That’s what Sunderland chairman Ellis Short appears to have done, as it was reported Thursday that despite an initial reluctance from Sam Allardyce — let’s be honest, he actually was holding out hope for the Liverpool job — the 60-year-old most recently in charge of West Ham United was willing and ready to enter into negotiations with the northeastern club.

One of the major sticking points during Sunderland’s courting of Allardyce is expected to be his demand for autonomy in the transfer market as well as a sizable transfer budget to sign his own players during the January window.

[ MORE: Advocaat: Sunderland squad too thin, chairman to blame ]

Allardyce seems like the no. 1 guy you’d like to bring in to steady a capsized ship — cough Sunderland cough — in any situation. Not only does he have a successful track record in the Premier League, but he’s the kind of no-nonsense leader a club like Sunderland so desperately needs as they find themselves in yet another relegation battle just eight games into the new season.

Short hopes to have Allardyce signed, sealed and delivered when the Premier League returns to action next weekend. In that event, Allardyce’s first game in charge of Sunderland would be a trip to West Bromwich Albion. His first home fixture? Home to Tyne-Wear derby rivals Newcastle United, a club whose boisterous fanbase still holds a great deal of disdain for Big Sam. Sometimes the football gods really are looking out for us.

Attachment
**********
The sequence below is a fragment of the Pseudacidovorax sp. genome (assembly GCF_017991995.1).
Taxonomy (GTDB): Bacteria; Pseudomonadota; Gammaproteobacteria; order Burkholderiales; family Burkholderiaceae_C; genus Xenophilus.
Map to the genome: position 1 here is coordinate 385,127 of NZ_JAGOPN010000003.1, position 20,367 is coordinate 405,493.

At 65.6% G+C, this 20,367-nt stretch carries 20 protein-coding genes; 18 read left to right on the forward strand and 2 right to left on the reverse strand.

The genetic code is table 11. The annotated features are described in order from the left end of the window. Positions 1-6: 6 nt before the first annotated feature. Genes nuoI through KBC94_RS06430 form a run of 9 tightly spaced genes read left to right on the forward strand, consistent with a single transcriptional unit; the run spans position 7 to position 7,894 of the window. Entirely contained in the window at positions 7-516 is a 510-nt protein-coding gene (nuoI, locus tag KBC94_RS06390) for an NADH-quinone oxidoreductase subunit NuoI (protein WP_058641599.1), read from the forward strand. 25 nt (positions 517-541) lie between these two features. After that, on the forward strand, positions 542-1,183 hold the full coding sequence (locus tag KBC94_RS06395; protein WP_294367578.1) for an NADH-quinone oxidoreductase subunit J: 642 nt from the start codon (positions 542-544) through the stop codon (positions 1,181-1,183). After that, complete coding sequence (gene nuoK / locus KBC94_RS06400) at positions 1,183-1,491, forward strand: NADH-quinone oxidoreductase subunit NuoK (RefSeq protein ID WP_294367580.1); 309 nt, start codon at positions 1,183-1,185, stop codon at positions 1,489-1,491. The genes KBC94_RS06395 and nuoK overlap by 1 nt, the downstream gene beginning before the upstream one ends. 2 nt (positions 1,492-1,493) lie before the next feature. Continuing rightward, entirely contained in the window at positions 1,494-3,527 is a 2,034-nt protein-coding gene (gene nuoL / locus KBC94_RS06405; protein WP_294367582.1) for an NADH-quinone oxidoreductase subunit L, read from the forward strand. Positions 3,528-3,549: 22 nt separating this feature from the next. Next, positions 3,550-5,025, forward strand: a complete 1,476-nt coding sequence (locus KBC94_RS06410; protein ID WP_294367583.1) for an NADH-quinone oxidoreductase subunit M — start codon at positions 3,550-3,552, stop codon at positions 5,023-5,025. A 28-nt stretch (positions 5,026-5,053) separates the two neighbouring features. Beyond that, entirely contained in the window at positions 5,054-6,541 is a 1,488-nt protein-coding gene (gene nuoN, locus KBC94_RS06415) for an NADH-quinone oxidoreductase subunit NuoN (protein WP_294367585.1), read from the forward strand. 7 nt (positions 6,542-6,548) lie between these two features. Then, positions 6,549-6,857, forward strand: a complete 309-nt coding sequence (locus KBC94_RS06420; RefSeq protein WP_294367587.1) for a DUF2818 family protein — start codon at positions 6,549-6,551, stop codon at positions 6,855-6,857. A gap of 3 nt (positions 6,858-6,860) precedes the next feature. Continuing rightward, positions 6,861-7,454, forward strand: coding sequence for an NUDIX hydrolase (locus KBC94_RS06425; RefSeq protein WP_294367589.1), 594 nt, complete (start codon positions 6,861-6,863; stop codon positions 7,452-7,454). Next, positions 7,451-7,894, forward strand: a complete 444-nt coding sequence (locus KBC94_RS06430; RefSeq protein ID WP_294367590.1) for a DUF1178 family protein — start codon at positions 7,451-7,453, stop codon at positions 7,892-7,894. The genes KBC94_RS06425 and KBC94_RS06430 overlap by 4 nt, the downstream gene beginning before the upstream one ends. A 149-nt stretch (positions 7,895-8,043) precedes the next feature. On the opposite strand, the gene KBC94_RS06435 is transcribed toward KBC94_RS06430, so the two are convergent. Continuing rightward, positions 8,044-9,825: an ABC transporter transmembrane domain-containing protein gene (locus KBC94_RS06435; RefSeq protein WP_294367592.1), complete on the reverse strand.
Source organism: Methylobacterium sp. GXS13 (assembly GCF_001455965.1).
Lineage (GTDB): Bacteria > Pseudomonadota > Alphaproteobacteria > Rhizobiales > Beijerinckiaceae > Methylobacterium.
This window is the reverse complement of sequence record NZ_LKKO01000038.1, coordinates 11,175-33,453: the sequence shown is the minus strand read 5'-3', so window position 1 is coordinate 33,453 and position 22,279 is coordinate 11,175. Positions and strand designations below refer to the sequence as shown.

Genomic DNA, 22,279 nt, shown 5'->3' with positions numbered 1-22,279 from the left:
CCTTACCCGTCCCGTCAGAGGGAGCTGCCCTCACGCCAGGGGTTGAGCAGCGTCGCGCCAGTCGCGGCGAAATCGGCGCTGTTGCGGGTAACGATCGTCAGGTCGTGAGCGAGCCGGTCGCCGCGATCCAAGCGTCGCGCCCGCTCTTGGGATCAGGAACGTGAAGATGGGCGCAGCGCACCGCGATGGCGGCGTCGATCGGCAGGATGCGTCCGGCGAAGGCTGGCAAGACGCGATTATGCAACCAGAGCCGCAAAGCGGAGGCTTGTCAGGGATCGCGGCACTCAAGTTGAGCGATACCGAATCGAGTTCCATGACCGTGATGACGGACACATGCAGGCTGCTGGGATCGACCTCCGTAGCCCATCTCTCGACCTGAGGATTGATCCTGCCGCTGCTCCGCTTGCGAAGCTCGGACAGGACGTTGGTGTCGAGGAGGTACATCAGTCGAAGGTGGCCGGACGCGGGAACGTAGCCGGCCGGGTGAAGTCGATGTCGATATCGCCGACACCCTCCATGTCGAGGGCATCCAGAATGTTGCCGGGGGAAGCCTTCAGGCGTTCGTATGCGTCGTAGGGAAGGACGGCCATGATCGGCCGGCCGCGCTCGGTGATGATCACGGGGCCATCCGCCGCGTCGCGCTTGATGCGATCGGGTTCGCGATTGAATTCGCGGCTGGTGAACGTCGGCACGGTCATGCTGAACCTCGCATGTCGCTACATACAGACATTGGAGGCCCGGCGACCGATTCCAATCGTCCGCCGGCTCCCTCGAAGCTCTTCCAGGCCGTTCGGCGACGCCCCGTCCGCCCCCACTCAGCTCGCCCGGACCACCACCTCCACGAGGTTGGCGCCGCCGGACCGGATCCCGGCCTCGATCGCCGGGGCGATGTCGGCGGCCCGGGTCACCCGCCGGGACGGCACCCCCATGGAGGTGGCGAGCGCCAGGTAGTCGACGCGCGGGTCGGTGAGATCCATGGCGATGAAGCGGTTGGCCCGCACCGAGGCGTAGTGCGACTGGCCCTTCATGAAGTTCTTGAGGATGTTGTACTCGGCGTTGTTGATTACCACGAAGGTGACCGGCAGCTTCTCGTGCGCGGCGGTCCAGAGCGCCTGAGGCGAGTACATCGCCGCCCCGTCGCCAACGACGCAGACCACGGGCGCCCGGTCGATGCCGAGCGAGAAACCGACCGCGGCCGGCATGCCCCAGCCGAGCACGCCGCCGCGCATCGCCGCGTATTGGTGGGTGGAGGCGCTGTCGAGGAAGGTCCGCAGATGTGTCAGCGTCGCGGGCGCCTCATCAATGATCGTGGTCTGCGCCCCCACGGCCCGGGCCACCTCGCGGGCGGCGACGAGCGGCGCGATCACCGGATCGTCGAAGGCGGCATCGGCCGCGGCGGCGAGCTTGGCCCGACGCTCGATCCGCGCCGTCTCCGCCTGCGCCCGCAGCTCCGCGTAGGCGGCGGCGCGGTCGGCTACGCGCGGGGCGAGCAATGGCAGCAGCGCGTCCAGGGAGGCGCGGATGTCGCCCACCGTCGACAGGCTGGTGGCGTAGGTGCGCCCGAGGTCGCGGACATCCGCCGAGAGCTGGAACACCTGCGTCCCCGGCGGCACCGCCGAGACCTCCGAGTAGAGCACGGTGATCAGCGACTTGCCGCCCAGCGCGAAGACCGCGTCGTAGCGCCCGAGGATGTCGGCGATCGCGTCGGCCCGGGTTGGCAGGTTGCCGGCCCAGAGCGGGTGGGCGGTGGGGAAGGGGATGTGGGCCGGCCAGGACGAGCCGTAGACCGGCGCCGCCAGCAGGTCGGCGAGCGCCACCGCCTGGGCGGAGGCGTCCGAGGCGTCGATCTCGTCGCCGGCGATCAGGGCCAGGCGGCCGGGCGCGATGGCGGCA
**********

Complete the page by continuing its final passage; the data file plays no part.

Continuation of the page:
Statement from suspended UEFA president Michel Platini

Michel Platini, UEFA & FIFA
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Statement from suspended UEFA President Michel Platini:

Early this afternoon, I was informed of the FIFA ethics committee’s decision to impose on me a provisional 90-day suspension with immediate effect. That decision, which I will of course contest in the appropriate manner at the appropriate time, had already been the subject of a deliberate leak, and I gave my opinion on that earlier in the day.

I reject all of the allegations that have been made against me, which are based on mere semblances and are astonishingly vague. Indeed, the wording of those allegations merely states that a breach of the FIFA Code of Ethics “seems to have been committed” and that a decision on the substance of the matter cannot be taken immediately.

Despite the farcical nature of these events, I refuse to believe that this is a political decision taken in haste in order to taint a lifelong devotee of the game or crush my candidacy for the FIFA presidency.

I want everyone to know my state of mind: more than a sense of injustice or a desire for revenge, I am driven by a profound feeling of staunch defiance. I am more determined than ever to defend myself before the relevant judicial bodies.

I want to reiterate in the strongest possible terms that I will devote myself to ensuring that my good faith prevails. I have received numerous messages of support today from UEFA’s member associations and the other confederations encouraging me to continue my work serving football’s interests. Nothing will make me give up on that commitment.